Going Beyond Compliance Audit
“This is a non-compliance with the Instruction Manual.”
Internal auditors in the public sector would be familiar with this statement. You may even have used this quote yourself or mentioned this in audit reports. Instruction Manuals or IM are centrally-issued instructions and prescriptive guidelines that apply to all government agencies and are mandatory for compliance. Today, IM covers different functional areas, such as finance, HR, procurement, office admin and IT. There is an IM that governs the work of everyone in the organisation, and hence there is always an IM that everyone must comply with at work.
While there is no doubt that IMs (along with company policies and other regulatory requirements) are authoritative, we always go beyond this statement to articulate the risk impacts when surfacing an audit finding. In other words, instead of merely highlighting a non-compliance, it is important to explain clearly to the business owner, the implications of such non-compliance. By addressing the ‘so-what’ of the issue, they better understand the risks and impacts, and will allocate the right amount of effort to improve processes.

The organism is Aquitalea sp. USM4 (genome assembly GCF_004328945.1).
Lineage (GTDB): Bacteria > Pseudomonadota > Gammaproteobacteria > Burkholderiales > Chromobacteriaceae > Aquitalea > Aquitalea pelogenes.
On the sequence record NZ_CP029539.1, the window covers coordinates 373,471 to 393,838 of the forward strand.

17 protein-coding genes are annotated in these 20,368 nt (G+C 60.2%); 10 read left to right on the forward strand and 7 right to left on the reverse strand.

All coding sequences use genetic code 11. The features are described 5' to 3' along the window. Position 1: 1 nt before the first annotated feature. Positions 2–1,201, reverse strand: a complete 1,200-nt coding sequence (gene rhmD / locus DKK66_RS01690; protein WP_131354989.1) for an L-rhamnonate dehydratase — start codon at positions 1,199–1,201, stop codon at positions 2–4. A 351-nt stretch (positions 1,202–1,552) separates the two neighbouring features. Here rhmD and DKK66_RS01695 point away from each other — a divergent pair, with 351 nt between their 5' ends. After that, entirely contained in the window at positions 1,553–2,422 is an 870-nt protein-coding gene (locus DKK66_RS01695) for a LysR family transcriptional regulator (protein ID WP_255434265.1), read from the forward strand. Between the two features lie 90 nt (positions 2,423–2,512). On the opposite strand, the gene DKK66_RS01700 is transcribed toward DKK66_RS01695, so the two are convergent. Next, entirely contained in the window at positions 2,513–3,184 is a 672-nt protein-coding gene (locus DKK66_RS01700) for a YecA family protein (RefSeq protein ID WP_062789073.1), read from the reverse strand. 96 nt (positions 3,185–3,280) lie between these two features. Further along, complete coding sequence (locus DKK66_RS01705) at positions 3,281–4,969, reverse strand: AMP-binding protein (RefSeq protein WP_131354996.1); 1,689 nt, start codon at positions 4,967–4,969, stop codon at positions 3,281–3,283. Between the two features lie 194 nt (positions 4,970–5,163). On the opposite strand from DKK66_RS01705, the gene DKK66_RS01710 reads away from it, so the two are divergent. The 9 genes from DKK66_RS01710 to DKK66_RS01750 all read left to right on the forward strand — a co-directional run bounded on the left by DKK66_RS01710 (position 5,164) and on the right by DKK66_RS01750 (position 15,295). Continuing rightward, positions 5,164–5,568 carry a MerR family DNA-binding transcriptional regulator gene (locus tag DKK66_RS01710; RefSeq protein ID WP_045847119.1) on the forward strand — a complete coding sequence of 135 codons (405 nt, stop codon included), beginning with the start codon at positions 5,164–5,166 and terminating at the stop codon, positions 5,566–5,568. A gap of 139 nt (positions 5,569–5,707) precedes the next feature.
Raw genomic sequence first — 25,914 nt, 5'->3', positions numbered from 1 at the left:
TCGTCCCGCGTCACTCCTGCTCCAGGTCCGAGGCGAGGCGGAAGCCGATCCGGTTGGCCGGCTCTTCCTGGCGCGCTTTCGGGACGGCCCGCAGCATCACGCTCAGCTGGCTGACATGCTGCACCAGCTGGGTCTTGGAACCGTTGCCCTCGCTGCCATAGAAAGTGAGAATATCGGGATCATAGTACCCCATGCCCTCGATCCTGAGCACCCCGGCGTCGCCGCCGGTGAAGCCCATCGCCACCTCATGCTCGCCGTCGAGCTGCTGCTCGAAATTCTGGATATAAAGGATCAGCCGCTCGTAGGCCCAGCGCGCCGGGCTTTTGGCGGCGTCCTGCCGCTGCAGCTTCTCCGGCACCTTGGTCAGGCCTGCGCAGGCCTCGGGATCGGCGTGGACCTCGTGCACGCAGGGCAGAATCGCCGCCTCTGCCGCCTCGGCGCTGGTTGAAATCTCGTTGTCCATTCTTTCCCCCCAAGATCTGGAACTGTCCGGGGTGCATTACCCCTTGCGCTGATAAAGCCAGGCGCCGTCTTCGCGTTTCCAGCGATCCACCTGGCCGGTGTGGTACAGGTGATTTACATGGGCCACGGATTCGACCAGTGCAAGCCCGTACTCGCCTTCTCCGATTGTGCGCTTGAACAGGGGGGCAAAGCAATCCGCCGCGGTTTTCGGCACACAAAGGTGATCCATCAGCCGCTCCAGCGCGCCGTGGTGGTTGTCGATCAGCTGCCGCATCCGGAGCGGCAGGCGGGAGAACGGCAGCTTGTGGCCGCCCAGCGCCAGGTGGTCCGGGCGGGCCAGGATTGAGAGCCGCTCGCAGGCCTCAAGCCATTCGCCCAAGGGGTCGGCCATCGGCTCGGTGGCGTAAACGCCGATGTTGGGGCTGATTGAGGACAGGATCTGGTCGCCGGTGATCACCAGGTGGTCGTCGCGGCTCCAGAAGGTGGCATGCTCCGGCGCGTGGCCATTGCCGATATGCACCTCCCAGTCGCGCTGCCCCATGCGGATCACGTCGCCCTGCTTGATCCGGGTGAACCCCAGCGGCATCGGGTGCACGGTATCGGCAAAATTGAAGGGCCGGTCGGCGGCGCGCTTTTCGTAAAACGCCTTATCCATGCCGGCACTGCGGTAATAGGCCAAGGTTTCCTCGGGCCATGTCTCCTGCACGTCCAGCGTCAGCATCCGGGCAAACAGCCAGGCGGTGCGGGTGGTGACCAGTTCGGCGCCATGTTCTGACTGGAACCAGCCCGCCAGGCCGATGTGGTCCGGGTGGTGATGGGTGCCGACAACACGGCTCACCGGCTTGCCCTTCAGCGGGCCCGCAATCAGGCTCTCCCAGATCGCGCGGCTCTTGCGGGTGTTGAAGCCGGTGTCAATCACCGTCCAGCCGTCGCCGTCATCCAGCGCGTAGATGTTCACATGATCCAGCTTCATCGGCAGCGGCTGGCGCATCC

Similarly, when planning an audit and designing audit procedures, we should really go beyond focusing on regulatory compliance. Do not stop at checking for compliance with the IMs or your company policies, go a step further to review other areas your stakeholders may be concerned with. For instance, are they concerned about performance issues? What about operational inefficiency?
In a recent Audit Committee meeting, one of the members shared her observation that some organisations lose their operational agility and efficiency due to an over-emphasis on compliance risks. While she was not suggesting that we turn our attention away from compliance issues, it was a good reminder that checking for compliance alone is not sufficient. Auditors need to provide assurance on the organisation’s ability to implement internal controls (to ensure good governance and compliance) while preserving its competitive advantage to deliver the intended business outcomes. During an audit, we should identify controls that are redundant or obsolete and not cost-effective. For example, while a maker-checker control over key transactions would tick the box in the compliance checklist, don’t stop there. See whether there are ways to improve efficiency, say, by embedding these checks into the IT system.
When we think and go beyond compliance audit, we can be more assured that business owners won’t walk away with the impression that auditors are merely ‘law enforcement officers’.
Norman Kuik is an internal auditor at the Economic Development Board and a Governor of The Institute of Internal Auditors Singapore.